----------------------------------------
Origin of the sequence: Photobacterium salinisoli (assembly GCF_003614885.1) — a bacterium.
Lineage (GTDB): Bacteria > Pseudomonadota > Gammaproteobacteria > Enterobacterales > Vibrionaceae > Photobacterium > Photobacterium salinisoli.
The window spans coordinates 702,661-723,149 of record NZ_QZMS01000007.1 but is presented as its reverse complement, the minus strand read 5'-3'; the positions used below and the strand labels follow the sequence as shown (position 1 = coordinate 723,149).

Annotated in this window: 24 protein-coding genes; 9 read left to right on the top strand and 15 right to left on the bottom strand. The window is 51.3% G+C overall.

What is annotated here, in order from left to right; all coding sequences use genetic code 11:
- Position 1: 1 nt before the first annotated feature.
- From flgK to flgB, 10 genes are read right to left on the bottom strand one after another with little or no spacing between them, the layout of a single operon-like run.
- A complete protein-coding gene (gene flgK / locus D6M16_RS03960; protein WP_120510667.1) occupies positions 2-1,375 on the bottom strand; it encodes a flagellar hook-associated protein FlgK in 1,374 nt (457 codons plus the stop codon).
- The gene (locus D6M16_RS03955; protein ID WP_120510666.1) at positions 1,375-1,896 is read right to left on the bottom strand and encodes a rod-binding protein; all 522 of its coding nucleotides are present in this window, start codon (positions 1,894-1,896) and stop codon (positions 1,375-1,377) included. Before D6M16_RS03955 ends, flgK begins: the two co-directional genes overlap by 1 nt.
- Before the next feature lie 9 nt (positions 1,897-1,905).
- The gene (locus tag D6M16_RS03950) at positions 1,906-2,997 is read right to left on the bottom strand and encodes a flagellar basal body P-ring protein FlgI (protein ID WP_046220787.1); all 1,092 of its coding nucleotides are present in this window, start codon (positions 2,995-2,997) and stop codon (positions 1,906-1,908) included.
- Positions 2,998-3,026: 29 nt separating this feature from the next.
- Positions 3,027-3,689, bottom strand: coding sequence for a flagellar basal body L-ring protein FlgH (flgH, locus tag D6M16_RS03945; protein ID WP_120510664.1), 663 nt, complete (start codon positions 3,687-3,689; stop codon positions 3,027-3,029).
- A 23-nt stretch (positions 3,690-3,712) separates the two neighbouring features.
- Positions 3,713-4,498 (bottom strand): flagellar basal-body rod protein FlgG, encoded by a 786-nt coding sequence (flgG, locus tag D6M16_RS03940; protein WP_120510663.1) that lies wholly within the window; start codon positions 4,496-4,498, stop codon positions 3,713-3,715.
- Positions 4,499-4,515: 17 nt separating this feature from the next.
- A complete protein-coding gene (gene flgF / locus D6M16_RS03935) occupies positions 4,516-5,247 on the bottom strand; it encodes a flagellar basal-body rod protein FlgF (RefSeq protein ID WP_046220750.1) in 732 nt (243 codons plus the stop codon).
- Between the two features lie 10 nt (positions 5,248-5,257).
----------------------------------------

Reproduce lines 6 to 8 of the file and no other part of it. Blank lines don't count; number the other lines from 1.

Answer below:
- Position 1: 1 nt before the first annotated feature.
- From flgK to flgB, 10 genes are read right to left on the bottom strand one after another with little or no spacing between them, the layout of a single operon-like run.
- A complete protein-coding gene (gene flgK / locus D6M16_RS03960; protein WP_120510667.1) occupies positions 2-1,375 on the bottom strand; it encodes a flagellar hook-associated protein FlgK in 1,374 nt (457 codons plus the stop codon).